were planning to outsource security
to a security provider during the
next year (source: Kaspersky's Global
Corporate IT Security Risks Survey).
Agencies would do well to follow the
trend of outsourcing security services.
The transportation industry anticipates
unprecedented funding due to the
$1-trillion infrastructure bill. Additional
funding for cybersecurity initiatives
is available to agencies via federal grants
assuming agencies can demonstrate effective
use of the funds.
Secuvant is well-positioned to assist
in securing funding
transit agencies
and addressing the TSA cybersecurity-demanding
mandates. Secuvant is
staffed with cybersecurity professionals
and transportation industry veterans
who have successfully created security
service bundles that directly align with
the three-phased approach referenced
herein for implementing a NIST-based
Risk Management Program.
Ryan Layton
CEO, Secuvant, LLC
Secuvant
855-732-8826
www.secuvant.com
FEBRUARY 2022 | MassTransitmag.com | Mass Transit | 11
http://www.secuvant.com http://www.MassTransitmag.com

February_2022

Table of Contents for the Digital Edition of February_2022

Editor’s Notebook
People & Places
SkyTrain
Bolstering the Mobility Toolbox
2022 Mobility Outlook
Outfitting Networks with Improved Connectivity to Create a Better Rider Experience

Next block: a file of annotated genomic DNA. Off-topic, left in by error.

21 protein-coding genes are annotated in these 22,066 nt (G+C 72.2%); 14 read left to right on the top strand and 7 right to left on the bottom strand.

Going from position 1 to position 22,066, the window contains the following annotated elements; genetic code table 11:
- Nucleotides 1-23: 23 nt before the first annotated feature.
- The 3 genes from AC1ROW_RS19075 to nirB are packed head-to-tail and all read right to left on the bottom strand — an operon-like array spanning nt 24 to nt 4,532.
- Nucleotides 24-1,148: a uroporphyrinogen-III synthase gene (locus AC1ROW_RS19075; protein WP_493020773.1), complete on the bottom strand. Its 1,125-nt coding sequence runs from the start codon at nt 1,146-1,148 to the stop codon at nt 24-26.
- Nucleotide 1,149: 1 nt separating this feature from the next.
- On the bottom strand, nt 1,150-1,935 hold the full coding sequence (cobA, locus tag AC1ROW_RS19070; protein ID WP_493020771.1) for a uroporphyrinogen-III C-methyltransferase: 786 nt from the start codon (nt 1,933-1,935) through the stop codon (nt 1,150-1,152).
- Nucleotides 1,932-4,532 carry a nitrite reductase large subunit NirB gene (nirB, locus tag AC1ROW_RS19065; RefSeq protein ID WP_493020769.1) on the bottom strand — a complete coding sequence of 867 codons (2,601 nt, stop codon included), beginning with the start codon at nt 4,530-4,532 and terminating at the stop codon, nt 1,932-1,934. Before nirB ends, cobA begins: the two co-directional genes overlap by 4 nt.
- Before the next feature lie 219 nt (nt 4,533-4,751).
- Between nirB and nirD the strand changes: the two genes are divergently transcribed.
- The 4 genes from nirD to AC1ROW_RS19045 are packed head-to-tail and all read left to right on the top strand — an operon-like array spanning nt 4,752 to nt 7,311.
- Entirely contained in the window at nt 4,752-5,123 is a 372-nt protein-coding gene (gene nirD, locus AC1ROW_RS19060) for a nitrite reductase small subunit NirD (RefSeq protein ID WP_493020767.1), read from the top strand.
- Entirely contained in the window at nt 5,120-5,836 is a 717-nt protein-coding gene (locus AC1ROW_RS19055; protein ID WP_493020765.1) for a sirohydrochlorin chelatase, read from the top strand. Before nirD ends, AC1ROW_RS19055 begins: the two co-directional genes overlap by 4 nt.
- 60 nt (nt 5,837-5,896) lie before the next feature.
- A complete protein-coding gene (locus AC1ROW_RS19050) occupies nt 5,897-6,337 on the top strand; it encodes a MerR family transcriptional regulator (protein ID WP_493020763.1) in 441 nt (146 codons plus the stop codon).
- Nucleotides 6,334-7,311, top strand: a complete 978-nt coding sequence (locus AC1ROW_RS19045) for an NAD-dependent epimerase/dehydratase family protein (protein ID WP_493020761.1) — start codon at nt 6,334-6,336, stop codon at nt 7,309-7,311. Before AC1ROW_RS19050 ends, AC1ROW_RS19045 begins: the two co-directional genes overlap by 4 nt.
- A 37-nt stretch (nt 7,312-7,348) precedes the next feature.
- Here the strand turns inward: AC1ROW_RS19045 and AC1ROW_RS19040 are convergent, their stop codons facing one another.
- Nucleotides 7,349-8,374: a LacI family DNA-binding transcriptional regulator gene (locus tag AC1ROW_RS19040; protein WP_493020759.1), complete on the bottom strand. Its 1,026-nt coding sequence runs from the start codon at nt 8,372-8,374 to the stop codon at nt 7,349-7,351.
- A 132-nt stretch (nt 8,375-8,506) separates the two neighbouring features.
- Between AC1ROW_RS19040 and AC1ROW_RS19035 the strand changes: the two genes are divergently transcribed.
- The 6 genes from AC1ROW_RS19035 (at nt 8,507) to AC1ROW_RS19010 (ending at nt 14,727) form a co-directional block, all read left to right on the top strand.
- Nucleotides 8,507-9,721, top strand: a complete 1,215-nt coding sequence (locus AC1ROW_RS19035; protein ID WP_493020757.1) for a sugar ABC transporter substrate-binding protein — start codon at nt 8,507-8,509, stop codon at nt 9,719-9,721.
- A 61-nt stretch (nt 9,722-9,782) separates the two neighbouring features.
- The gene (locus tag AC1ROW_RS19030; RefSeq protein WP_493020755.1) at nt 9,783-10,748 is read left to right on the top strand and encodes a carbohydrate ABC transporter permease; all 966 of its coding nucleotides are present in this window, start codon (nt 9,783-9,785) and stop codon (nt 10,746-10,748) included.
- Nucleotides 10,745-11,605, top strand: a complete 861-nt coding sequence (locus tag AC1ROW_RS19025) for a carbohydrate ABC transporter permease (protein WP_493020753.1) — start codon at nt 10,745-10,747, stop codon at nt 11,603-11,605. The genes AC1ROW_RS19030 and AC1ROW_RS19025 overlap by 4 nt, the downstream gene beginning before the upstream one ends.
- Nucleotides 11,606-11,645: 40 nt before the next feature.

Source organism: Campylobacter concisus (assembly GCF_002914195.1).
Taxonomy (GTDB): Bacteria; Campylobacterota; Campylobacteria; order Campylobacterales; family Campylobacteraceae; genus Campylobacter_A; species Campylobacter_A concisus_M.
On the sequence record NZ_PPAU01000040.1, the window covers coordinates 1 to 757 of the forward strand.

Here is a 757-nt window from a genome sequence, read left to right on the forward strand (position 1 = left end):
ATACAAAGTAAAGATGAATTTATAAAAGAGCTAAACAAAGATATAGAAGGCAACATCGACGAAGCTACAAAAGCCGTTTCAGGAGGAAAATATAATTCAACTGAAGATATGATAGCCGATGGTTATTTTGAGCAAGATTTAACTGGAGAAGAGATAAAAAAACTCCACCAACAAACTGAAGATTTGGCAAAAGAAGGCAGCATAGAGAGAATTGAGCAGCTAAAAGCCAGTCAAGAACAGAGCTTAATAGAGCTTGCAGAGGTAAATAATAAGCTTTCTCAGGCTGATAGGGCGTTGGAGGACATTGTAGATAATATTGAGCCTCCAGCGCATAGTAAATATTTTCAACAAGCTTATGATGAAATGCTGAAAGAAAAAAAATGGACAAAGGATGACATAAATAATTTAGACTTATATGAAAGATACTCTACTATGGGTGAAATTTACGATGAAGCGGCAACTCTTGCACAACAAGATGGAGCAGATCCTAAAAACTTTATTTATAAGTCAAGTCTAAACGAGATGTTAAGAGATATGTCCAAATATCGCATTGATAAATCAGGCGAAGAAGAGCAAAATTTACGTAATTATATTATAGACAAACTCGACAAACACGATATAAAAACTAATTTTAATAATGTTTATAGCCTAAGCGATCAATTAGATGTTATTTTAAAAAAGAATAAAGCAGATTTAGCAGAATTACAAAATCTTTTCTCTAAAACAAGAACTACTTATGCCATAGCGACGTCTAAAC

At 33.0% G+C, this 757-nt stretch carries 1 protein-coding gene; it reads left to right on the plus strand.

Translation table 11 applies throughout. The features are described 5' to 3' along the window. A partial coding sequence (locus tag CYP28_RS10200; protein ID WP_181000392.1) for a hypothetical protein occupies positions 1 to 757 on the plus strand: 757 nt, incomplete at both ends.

Products
February_2022 - 1
February_2022 - 2
February_2022 - 3
February_2022 - 4
February_2022 - 5
February_2022 - Editor’s Notebook
February_2022 - 7
February_2022 - People & Places
February_2022 - 9
February_2022 - 10
February_2022 - 11
February_2022 - SkyTrain
February_2022 - 13
February_2022 - 14
February_2022 - 15
February_2022 - 16
February_2022 - 17
February_2022 - 18
February_2022 - 19
February_2022 - Bolstering the Mobility Toolbox
February_2022 - 21
February_2022 - 22
February_2022 - 23
February_2022 - 24
February_2022 - 25
February_2022 - 2022 Mobility Outlook
February_2022 - 27
February_2022 - 28
February_2022 - 29
February_2022 - Outfitting Networks with Improved Connectivity to Create a Better Rider Experience
February_2022 - 31
February_2022 - 32
February_2022 - Products
February_2022 - 34
February_2022 - 35
February_2022 - 36